One of my favorite things about boardgaming is the innate tactility of the hobby. It’s much the same reason I prefer bound books to digital copies — I love the weight of pushing a threatening piece across a board, the rattle of dice at a critical moment, the delightful textures of cardboard and plastic. I even love those crappy cards every successful Kickstarter project seems to be using these days, the cheap ones that feel like they’re flaking at a molecular level and make your hands feel weird until you wash them. And I love the way designers come up with clever ways of making this hobby even more touchable, from hiding bonus cards beneath your battle cards in Kemet to the information-concealing shields of BSG Express and Archipelago to real-space games like Master Plan.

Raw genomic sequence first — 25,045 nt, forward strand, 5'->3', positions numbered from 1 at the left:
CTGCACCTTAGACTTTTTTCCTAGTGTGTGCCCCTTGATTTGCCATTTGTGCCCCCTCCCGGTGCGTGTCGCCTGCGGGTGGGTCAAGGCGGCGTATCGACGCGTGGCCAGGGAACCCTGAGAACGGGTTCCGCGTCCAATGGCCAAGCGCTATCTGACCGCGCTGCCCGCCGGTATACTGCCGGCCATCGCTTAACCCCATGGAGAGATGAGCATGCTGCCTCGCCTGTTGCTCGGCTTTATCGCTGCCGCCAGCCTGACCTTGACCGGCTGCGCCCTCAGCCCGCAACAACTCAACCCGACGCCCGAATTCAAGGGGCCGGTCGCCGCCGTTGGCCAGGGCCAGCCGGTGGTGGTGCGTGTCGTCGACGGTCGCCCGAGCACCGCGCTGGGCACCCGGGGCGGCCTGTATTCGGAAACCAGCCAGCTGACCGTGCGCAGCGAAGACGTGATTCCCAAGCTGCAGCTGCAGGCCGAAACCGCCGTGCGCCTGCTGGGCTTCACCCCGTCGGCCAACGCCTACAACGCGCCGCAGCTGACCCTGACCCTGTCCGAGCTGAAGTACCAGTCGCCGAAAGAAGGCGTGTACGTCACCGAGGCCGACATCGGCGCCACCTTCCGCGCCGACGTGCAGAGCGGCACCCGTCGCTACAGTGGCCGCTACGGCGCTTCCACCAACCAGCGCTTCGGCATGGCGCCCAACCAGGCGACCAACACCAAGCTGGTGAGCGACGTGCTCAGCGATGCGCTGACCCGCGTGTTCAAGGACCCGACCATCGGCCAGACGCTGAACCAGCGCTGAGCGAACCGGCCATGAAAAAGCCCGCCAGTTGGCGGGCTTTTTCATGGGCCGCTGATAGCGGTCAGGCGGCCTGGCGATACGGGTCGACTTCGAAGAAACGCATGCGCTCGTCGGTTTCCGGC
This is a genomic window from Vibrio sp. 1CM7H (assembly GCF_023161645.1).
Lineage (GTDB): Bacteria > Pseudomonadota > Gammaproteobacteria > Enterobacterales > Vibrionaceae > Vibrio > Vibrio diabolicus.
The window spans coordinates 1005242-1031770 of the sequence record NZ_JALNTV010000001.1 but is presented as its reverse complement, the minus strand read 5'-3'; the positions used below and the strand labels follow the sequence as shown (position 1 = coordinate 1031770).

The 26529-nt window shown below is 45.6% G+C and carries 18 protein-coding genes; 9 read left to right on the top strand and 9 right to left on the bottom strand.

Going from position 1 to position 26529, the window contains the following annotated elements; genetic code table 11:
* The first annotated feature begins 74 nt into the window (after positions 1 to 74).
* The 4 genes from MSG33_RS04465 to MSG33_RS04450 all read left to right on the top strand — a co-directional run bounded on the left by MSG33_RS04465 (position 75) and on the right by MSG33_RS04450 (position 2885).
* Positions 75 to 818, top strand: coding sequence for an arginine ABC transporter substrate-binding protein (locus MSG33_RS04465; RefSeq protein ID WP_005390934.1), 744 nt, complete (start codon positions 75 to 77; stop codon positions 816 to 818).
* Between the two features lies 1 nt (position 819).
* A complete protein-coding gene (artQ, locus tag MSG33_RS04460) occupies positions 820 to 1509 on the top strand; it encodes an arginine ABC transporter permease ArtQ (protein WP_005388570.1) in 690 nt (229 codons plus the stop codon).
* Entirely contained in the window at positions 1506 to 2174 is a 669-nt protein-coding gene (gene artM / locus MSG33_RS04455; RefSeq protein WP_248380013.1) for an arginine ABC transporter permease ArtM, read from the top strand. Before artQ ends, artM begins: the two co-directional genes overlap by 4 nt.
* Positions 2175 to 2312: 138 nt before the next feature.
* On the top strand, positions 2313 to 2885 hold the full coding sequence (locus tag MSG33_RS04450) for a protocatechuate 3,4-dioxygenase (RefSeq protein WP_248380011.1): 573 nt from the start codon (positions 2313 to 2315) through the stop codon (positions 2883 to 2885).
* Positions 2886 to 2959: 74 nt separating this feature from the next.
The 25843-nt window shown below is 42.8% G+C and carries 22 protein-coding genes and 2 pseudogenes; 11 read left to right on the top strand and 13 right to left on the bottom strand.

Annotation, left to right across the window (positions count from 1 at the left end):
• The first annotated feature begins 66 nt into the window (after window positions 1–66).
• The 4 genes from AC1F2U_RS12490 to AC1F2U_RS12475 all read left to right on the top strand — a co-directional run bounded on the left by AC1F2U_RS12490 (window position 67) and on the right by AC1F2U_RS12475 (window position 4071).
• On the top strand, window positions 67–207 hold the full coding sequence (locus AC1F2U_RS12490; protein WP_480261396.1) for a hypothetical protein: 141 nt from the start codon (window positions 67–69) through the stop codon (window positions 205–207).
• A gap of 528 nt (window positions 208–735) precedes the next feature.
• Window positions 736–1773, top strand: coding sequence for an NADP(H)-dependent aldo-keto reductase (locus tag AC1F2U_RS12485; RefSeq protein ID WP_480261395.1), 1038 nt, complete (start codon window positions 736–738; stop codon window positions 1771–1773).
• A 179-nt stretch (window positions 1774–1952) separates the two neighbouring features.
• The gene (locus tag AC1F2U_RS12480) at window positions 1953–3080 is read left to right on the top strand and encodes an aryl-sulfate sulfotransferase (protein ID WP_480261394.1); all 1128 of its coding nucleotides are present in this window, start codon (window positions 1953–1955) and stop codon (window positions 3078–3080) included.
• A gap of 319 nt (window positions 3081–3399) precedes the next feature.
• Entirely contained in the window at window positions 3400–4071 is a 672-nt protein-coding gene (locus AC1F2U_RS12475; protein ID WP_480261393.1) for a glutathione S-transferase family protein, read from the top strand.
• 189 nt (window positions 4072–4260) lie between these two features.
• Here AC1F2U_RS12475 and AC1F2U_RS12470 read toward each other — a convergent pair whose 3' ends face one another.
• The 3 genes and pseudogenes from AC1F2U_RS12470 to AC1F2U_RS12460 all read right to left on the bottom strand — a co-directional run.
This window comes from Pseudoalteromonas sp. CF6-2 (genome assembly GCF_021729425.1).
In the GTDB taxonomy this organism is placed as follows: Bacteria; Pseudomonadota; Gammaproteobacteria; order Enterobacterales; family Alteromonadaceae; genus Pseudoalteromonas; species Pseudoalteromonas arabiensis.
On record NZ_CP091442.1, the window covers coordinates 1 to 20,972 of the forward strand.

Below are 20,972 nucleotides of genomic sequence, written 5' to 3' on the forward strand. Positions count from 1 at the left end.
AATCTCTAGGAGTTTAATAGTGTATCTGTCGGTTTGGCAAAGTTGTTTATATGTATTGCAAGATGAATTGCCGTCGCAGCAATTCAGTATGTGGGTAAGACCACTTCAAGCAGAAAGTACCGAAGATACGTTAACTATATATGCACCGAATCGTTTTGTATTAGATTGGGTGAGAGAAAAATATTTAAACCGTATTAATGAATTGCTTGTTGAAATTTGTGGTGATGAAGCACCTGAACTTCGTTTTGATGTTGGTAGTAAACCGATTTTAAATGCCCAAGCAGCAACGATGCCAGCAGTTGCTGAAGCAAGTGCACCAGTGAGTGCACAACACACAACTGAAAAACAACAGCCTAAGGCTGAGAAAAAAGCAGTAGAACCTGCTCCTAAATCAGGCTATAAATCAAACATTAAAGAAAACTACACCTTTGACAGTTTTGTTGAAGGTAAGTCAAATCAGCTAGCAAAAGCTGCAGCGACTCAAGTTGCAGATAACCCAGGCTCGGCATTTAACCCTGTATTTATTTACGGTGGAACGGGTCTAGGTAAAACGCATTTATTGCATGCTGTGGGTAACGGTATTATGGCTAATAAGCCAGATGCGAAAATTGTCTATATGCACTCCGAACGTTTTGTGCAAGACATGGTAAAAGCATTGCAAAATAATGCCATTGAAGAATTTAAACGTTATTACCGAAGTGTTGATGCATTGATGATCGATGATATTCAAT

And if I’m nerding out about those mechanics, you know I’m having a straight-up aneurism over the sheer sensory overload of dexterity games. Because, hey, if there’s one genre that gets the importance of “feel” in boardgames, it’s games like Catacombs, Ascending Empires, and Cube Quest.